“Greedy Lying Bastards” is an indignant protest against the fact that the energy industry, especially ExxonMobil and the Koch brothers, has funded organizations and campaigns that have denied the existence of global warming or minimized its impact. The producer/narrator/star, Craig Scott Rosebraugh, was known in the 1990s as a spokesperson for the eco-terrorist Earth Liberation Front, and brings his unhinged sense of environmental righteousness to this piece of agitprop.
According to Rosebraugh and some of the experts he presents, global warming is affecting our daily weather right now, leading to wildfires, tornadoes, hurricanes, and flooding. Judging from the film, the only dissenters from this view are various charlatans and villains in the pay of the oil companies. Naturally, George W. Bush and Justice Clarence Thomas are also key members of the cabal.
Rosebraugh spends most of his time and effort chasing every public relations ploy ever launched by the energy sector. What he doesn’t do is attempt to provide any answer to the industry’s basic argument: that a serious attempt to reduce carbon emissions, by the degree needed actually to slow, halt or reverse the warming trend, would cripple our energy-dependent economy and slash the standard of living that modern society has come to expect. Greenpeace might not give a hoot if this happens, but millions of other people would surely object. To this rather obvious concern, Rosebraugh has no answer and seems oblivious to the question.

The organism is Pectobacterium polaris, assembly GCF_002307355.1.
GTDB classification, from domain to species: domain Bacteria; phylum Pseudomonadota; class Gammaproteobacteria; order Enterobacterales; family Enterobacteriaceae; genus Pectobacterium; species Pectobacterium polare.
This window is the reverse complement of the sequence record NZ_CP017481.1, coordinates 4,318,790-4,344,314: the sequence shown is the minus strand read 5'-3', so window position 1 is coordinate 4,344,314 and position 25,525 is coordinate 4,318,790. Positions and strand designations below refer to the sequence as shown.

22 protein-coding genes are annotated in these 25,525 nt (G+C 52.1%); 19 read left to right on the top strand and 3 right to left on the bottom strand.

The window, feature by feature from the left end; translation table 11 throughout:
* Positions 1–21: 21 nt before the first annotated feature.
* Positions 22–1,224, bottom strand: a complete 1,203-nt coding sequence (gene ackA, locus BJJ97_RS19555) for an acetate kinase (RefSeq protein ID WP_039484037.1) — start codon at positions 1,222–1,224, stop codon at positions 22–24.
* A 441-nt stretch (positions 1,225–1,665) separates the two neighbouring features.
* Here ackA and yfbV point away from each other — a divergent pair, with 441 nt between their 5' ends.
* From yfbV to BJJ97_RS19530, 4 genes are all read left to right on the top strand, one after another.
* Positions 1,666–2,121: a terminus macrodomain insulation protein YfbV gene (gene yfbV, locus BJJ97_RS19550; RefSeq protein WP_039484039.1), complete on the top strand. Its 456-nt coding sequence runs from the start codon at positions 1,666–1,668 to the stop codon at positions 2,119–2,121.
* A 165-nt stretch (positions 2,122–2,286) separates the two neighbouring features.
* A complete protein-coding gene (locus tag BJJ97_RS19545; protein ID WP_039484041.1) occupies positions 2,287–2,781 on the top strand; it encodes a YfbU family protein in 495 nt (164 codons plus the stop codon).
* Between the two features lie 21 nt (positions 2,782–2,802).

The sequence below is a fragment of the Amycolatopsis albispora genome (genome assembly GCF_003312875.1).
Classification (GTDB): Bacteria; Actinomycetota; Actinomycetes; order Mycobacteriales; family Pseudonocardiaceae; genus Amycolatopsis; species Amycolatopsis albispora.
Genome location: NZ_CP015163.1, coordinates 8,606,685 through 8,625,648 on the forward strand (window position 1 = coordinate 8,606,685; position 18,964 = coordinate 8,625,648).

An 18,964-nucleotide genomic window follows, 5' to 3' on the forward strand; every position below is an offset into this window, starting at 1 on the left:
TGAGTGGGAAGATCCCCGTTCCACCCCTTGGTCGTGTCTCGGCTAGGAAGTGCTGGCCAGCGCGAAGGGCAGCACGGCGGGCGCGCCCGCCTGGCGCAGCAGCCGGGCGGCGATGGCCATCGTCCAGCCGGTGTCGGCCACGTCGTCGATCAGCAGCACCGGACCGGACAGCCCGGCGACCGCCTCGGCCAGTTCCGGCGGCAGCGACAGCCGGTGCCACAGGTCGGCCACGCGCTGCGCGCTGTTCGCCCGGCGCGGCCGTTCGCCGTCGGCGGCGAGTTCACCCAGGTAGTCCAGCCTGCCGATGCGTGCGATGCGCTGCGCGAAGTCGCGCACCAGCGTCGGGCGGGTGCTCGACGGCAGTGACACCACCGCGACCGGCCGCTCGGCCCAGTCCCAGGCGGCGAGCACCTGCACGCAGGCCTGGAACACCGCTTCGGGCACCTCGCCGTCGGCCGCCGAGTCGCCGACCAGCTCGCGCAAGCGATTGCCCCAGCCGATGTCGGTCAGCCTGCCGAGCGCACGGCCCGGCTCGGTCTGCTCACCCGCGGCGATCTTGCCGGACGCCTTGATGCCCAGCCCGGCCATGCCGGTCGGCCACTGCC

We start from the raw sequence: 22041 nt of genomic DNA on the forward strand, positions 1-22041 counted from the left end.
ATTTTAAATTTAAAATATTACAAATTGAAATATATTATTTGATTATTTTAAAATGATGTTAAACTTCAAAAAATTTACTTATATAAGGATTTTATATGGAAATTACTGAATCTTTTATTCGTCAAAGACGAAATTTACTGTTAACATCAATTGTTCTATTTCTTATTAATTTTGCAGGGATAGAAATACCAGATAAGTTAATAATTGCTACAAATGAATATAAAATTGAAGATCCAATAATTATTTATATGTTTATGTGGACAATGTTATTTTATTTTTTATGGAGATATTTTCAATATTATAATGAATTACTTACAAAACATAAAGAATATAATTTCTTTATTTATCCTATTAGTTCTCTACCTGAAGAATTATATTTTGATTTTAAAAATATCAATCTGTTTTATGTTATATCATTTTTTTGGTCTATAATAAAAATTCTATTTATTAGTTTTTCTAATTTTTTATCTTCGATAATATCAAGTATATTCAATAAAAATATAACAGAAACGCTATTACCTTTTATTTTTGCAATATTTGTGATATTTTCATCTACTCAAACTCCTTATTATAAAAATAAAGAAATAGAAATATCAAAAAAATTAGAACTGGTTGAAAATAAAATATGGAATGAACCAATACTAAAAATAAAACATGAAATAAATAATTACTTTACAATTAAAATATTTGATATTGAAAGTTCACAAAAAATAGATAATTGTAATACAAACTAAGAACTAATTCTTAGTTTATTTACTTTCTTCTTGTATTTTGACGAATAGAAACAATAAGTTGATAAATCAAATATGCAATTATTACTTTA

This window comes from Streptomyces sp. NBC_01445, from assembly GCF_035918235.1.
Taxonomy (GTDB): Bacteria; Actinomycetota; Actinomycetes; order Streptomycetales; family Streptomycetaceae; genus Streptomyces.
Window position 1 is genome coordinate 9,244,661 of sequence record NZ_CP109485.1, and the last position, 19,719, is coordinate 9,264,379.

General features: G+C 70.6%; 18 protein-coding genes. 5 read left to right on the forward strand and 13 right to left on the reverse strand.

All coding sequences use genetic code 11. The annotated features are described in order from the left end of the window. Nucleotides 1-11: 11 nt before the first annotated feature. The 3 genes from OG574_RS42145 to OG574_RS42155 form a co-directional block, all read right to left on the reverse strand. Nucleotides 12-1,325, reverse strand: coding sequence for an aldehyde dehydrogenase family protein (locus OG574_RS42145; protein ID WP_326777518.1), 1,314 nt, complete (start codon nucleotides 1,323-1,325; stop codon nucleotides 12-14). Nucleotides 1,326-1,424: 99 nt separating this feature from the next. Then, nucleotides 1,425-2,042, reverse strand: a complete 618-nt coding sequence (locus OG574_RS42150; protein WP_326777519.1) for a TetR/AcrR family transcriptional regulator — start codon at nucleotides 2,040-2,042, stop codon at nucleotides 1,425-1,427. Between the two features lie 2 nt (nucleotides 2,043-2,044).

The film runs about an hour and a half but seems longer because it keeps pounding away at the same simplistic theme, making for a repititious and tedious experience. It also asks the audience to be concerned about remote threats such as erosion in Alaska and flooding in Tuvalu. The latter consists of low-lying islands in the Pacific Ocean which may be getting flooded by melting polar ice caps, or may be just sinking into the ocean, as islands are wont to do.
Alternative explanations are not allowed in Rosebraugh’s world, however. He is sort of a Michael Moore without the roguish charm, just an ideologue with a camera. I was one of seven persons in the theater on a Sunday night, and one guy left early. Rosebraugh’s partner is the onetime actress Daryl Hannah, who knows something about the oceans, having played a mermaid. Unlike Hannah’s movie, Rosebraugh’s is unlikely to make much of a splash.